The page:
The Chinese embassy has made it official now. My visa for a semester-long teaching gig at Tsinghua University in Beijing just popped in the front door. So it looks like a year’s preparation will pay off with a nearly four-month stay beginning Sept. 8.
The program, organized by the International Center for Journalists in Washington, D.C., and backed by my Dean, Gary Kebbel, and the far-sighted folks in the administration at the University of Nebraska-Lincoln, is thrilling. I get to teach two classes to budding Chinese journalists, grad students in the Global Business Journalism program at Tsinghua. They are keen to learn about business and economic coverage and about multi-media journalism.
For my part, I get to learn first-hand about the world’s second-biggest economy as it pushes even further into the global limelight. It will prove to be a fascinating, if paradoxical place, I expect. A “developing country” that is nearly 4,000 years old. The U.S.’s biggest creditor and yet a place with one of the lowest per capita incomes on the planet. A planned economy that seems to work, mostly anyway.
The university I’ll teach in is commonly ranked among the top three in the country. China’s current president, Hu Jintao, studied and taught at the 100-year-old school. Its journalism college, however, dates back to just 2002, as this technologically minded university — sometimes called the MIT of China — is still developing its humanities offerings. The ICFJ, led by China hand and former BusinessWeek colleague Joyce Barnathan, has been involved there since just 2007. I’m told the students at the Tsinghua School of Journalism and Communication will include some of the brightest kids in China, the likely leaders in their organizations in the future. I’m hoping they will challenge me as much as I challenge them and that, in my small way, I can make some lasting impact that will affect they way they see – and influence – the world.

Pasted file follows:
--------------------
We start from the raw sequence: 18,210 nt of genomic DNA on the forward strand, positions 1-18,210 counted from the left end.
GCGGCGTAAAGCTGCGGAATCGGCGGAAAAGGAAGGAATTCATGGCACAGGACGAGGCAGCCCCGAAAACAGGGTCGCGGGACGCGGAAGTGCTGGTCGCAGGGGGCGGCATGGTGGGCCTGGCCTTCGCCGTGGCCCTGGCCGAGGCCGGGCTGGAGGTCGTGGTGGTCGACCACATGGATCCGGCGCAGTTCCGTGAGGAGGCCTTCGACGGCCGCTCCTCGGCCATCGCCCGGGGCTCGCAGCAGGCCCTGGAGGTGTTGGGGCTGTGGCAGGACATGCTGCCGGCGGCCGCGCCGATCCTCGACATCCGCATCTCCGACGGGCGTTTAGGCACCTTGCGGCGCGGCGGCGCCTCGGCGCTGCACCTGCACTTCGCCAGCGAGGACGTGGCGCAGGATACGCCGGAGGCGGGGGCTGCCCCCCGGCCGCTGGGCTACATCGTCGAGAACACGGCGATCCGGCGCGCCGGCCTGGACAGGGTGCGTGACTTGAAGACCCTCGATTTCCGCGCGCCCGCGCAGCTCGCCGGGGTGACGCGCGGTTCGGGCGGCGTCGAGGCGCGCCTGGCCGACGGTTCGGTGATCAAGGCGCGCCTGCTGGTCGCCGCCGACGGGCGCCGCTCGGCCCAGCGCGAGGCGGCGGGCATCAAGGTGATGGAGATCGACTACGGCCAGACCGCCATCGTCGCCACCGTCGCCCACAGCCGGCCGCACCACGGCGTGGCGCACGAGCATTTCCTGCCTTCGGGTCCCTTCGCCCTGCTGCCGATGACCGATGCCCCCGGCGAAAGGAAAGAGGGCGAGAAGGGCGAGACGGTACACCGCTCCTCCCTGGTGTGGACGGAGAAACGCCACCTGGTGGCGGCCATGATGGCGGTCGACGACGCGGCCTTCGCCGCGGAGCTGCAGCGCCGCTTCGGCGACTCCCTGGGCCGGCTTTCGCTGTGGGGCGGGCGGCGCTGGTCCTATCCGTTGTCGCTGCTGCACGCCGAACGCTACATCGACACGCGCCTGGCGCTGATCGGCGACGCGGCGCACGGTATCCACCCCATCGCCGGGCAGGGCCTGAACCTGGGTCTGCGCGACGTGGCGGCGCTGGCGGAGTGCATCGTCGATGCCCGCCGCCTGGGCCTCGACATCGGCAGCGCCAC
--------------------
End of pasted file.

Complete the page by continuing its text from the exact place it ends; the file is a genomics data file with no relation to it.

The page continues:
It’s a daunting prospect. Will they behave like American students – in good and bad ways? Will they question and argue, for instance (probably not, I’m told, since deference to the teacher is a Chinese cultural trait)? Can I teach them about the cut and thrust of good journalism? Will they understand American-style journalism at all, or have a wholly different notion of the mission of media? Just think about how much some major pubs in China get quoted here as, more or less, the voice of officialdom.
Then there are the personal issues. Will the government particularly care what I have to say in the classroom or on the Net? Will it pay attention in either place? There are so many academic visitors to China from the U.S. nowadays that keeping track could be impossible and pointless for folks in official ranks. The Chinese want what we have to offer, especially in areas such as business and economic journalism. They think it a crucial skill as their business communities grow and globalize, and they’re right about that.
I’m going, however, as much as a student as I am a teacher. I’ve always felt that missionaries were fundamentally arrogant, assuming that they were bringing the truth to the ignorant masses. I’m a bit contemptuous – though usually more amused — when they knock at my door. So I’ll pack a sense of humility along with my syllabi. Yes, I can teach my young charges some useful skills – just as I do back home in Nebraska – but I expect I’ll learn far more from them and their country. China, after all, does have a few years on us in the U.S. as a civilization.
I plan to keep a blog of my experiences. This opportunity will vastly enrich me as a teacher, not to mention how much it could broaden my worldview. The three-week trip colleague Bruce Thorson and I took to Kazakhstan with eight students last year was good preparation. It gave me a sense of how people in a developing place look on us in the West, and on how they look on life in general. I expect to get more than a glimmer of that in the coming semester and look forward to sharing that both here and in classes to come.
Stay tuned. Should be one heckuva trip.